Wednesday, July 29, 2009

Critique of Impure Reason: CDO Anyone? I'll Take Two, Please!

In a perfect world CDOs would have been the perfect investment: for the same level of risk (as distinguished purely by rating, of course) you get more reward, by way of the additional spread or yield on your investment.

Where certain investors -- including pension funds from the US to Europe to Australia -- saw the word "ARBITRAGE" flash in bold red across their screens and quickly rushed to beat the market, others lingered and assessed the risks more closely.

Wisely and slow. They stumble that run fast.

In sum, some investors looked around to find the highest yielding asset that fits their fund's rating criterion (and so they'll necessarily outperform the market, at least for the short-term, and perhaps secure themselves a pat on the back and an increased bonus). Others asked themselves: "Well, even if I can come to terms with the rating agencies' approach to rating these assets -- that the have accurately measured default probability or expected loss, as the case may be -- what else am I paying for, say, relative to a corporate bond? And is it worth it?"

CDO Risks

Without further ado, here's what they're paying for, in terms of risks and expenses, over-and-above the vanilla corporate bond alternative:

  • liquidity, or illiquidity risk;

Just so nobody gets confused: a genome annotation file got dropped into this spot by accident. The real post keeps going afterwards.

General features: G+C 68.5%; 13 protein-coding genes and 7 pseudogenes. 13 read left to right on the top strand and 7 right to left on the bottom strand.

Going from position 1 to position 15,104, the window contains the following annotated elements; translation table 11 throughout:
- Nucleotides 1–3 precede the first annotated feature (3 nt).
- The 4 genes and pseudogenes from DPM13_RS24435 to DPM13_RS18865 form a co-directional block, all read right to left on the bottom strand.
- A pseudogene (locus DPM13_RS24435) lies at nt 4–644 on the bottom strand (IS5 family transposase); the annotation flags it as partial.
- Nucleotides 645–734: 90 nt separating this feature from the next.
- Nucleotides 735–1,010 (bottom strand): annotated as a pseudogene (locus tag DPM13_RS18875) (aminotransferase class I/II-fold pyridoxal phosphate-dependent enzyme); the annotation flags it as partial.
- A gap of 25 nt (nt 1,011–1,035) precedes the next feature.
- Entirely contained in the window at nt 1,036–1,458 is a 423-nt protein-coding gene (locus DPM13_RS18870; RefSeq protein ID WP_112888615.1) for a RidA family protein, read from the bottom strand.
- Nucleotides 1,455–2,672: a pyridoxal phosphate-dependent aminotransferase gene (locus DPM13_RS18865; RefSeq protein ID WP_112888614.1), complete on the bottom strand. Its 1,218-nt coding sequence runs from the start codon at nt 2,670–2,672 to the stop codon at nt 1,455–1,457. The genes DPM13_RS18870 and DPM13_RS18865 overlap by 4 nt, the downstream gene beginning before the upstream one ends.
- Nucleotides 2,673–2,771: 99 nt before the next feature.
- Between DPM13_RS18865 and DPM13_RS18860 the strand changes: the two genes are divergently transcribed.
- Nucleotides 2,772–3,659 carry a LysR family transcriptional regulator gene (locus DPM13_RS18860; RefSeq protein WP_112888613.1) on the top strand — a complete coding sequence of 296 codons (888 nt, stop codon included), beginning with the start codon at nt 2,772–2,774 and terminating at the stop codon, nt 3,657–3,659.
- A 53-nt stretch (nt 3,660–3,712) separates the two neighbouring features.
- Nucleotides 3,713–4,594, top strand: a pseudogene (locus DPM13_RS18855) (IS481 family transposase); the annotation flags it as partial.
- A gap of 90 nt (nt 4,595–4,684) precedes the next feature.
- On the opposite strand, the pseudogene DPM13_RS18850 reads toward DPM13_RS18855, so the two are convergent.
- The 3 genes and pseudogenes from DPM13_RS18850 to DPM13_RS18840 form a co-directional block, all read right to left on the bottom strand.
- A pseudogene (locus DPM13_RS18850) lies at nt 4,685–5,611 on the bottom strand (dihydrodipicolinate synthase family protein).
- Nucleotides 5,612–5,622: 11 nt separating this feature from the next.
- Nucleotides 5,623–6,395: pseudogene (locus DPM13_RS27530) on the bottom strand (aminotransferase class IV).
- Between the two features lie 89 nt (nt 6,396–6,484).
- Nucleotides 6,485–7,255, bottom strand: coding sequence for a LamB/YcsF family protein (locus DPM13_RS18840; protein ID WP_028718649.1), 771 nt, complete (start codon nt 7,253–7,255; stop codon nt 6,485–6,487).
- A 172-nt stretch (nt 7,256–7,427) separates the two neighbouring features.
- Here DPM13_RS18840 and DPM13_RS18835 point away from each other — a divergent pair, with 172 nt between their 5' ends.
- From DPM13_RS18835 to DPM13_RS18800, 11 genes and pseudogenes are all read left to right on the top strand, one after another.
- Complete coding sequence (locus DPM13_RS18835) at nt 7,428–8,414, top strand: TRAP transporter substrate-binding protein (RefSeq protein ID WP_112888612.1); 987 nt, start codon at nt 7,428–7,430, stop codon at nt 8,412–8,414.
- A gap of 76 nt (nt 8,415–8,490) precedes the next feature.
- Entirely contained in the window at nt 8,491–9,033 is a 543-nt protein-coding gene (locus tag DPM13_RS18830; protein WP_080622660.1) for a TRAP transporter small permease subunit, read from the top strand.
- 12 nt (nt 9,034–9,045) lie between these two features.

• model risk and/or complexity risk;
  • spread or yield risk (somewhat similar to that of a corporate bond);
  • interest rate risk;
  • payment timing risk (prepayment, extension risk, lumpy payment risk);
  • tranche pricing volatility;
  • rating methodology changes (given the "newness" of the asset class);
  • a slew of operational costs (to monitor/model/mark your position); and
  • a host of accounting risks and legal risks that we'll leave for another day
Additionally, certain CDOs brought with them foreign exchange risk, certain basis risks and portfolio market value risks. Leveraged accounts, buying CDOs, took the burdensome funding risk and rating downgrade risk. (This is all not to mention the risk that the rating agencies may be wrong in their assessments of default probability and loss given default.)

While you can't necessarily model the "cost" of each of these risks, and what you should be paid for absorbing each, individually, they are nevertheless quite tangible risks. Especially now.

Ideally, perhaps, a sophisticated investor with strong analytical capabilities might model the deal, run various sensitivity scenarios based on her internal opinion, interview the manager -- and decide that upon sufficient review of the documents and the various "dangers" they allow for, she is is willing to take the risks involved in the investment relative to the yield it provides. It would be suboptimal to say, well, "this looks good to me and geez it pays a whole lot of yield at that rating level, so let's buy it, close our eyes, and hope for the best."

Why? Well essentially you're being paid a hefty reward for being right in your modeling assessment of the deal and in your determination that you can, as a fund, stomach the collective risks of the instrument. If you don't perform the necessary credit analysis, you're not earning your wage: you're rolling the dice or guessing. Tough times, and the volatility they bring, have a sneaky way of separating the guessers from those who performed a thorough analysis, bringing to the fore any portfolio-level risk or support weaknesses, and thereby magnifying certain of the risks of OTC instruments: